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This article in SSSAJ

  1. Vol. 26 No. 2, p. 153-155
     
    Received: May 19, 1961
    Accepted: Oct 31, 1961


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doi:10.2136/sssaj1962.03615995002600020017x

Chemical Relationships Affecting the Water-Holding Capacities of Clays1

  1. Grant W. Thomas and
  2. John E. Moody2

Abstract

Abstract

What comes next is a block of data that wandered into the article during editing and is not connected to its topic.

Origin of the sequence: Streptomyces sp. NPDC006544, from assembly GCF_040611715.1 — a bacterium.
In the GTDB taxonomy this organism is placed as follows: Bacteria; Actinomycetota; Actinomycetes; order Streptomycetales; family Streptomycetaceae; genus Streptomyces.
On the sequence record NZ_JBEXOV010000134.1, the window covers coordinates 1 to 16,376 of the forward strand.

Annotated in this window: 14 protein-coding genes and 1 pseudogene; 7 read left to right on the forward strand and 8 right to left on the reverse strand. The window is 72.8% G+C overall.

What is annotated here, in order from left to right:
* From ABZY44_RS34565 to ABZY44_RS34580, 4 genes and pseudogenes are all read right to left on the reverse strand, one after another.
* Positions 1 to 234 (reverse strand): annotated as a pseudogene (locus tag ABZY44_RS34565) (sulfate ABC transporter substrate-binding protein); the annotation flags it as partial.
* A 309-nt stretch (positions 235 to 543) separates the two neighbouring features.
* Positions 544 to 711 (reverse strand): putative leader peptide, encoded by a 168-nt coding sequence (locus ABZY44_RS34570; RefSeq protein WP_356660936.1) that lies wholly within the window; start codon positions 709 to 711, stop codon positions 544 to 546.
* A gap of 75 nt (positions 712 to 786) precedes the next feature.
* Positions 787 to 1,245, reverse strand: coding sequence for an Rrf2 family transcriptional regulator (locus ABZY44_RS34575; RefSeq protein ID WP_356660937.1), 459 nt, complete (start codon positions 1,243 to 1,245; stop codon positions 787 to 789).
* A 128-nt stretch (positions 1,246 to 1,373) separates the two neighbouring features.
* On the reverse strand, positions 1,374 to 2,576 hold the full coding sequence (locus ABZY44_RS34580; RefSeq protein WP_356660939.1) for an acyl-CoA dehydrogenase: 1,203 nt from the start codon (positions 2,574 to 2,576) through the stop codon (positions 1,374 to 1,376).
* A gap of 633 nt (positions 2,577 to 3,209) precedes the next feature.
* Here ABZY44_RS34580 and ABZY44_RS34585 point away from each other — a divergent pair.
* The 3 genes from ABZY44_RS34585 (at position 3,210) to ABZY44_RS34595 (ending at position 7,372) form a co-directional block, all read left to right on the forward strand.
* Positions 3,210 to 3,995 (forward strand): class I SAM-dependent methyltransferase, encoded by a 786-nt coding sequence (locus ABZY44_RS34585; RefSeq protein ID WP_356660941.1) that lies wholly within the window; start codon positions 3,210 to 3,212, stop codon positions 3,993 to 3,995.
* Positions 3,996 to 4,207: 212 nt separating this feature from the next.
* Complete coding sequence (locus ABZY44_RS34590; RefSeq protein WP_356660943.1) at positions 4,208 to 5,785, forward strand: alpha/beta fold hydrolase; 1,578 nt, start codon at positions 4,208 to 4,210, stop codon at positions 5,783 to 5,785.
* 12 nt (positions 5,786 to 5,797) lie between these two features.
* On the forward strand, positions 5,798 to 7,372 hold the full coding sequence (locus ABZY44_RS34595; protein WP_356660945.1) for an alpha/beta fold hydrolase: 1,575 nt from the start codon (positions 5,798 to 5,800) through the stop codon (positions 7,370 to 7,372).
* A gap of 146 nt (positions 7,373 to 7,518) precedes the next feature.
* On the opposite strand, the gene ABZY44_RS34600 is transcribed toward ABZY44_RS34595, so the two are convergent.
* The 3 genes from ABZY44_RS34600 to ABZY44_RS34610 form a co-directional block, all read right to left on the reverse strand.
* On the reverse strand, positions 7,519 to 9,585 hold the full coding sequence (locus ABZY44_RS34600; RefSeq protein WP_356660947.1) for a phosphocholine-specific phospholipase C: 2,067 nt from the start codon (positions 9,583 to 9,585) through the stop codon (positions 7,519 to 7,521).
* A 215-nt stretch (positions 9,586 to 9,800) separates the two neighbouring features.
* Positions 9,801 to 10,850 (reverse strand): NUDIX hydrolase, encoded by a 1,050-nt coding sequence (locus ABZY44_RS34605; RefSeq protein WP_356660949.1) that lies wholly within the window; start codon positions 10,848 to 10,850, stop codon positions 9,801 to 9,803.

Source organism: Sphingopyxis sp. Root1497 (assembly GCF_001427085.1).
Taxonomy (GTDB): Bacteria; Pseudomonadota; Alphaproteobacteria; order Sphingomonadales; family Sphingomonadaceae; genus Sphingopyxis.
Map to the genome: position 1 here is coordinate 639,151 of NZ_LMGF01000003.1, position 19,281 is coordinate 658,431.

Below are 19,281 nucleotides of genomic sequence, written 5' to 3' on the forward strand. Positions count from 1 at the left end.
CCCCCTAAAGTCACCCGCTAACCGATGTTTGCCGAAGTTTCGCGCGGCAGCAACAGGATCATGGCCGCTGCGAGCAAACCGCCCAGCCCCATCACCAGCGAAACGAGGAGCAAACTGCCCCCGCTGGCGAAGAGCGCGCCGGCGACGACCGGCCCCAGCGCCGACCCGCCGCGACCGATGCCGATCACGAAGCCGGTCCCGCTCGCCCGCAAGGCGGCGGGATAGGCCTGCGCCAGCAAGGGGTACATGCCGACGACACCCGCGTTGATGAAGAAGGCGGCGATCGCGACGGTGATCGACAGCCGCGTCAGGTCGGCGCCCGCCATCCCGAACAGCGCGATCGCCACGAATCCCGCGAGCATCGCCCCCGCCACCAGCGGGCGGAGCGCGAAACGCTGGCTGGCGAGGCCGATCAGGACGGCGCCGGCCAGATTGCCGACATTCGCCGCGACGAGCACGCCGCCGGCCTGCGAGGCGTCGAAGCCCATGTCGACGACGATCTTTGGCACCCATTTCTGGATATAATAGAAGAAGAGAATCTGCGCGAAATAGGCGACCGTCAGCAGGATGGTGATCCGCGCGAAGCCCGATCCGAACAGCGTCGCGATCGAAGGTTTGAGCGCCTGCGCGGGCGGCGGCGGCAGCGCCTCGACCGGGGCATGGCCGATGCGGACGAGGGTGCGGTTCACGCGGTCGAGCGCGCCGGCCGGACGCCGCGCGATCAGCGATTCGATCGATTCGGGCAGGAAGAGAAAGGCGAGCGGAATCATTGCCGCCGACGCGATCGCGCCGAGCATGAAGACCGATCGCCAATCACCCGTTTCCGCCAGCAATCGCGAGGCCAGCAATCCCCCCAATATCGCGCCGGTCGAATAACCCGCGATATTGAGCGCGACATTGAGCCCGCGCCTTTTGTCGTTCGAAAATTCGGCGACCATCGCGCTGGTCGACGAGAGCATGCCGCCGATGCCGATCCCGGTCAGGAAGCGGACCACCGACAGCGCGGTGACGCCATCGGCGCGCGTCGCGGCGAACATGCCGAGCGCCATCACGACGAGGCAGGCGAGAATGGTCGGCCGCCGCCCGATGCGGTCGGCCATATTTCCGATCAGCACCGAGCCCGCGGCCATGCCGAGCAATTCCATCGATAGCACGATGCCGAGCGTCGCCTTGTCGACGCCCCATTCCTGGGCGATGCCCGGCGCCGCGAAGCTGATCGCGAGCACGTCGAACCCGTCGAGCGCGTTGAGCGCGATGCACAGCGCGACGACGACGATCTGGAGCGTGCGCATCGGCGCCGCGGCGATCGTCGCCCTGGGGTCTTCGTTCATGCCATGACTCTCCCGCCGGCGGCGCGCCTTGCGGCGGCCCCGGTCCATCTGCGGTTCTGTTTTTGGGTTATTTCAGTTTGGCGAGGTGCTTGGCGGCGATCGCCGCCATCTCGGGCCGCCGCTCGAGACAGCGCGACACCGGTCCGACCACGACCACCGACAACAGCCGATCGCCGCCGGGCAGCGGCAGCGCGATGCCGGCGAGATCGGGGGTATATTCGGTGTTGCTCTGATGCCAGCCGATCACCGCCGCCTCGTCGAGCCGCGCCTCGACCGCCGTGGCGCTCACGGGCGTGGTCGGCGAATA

The relation between water-holding capacity and clay properties was studied on Wyoming bentonite and four Virginia soil clays ranging in mineralogical type from montmorillonite to kaolinite. The amount of water held at 1/3 atm. pressure was closely related to clay type and cation saturation; the Na-montmorillonites containing much more water than any other clays. At 15-atm. pressure there was little difference in water held between any of the clays regardless of cation saturation or clay type. The only exception was Na-bentonite which held 71% H2O compared to a mean of 48.6 ± 3.2% among all the other clays. Analyses of displaced solutions from the clay suspensions showed that only in Na-montmorillonites was the predicted double-layer pattern of reduced anion concentration at lower water contents followed. This and the fact that other clays apparently did not imbibe much water between layers support the idea that the double-layer theory is applicable only to freely-expandable clay minerals.

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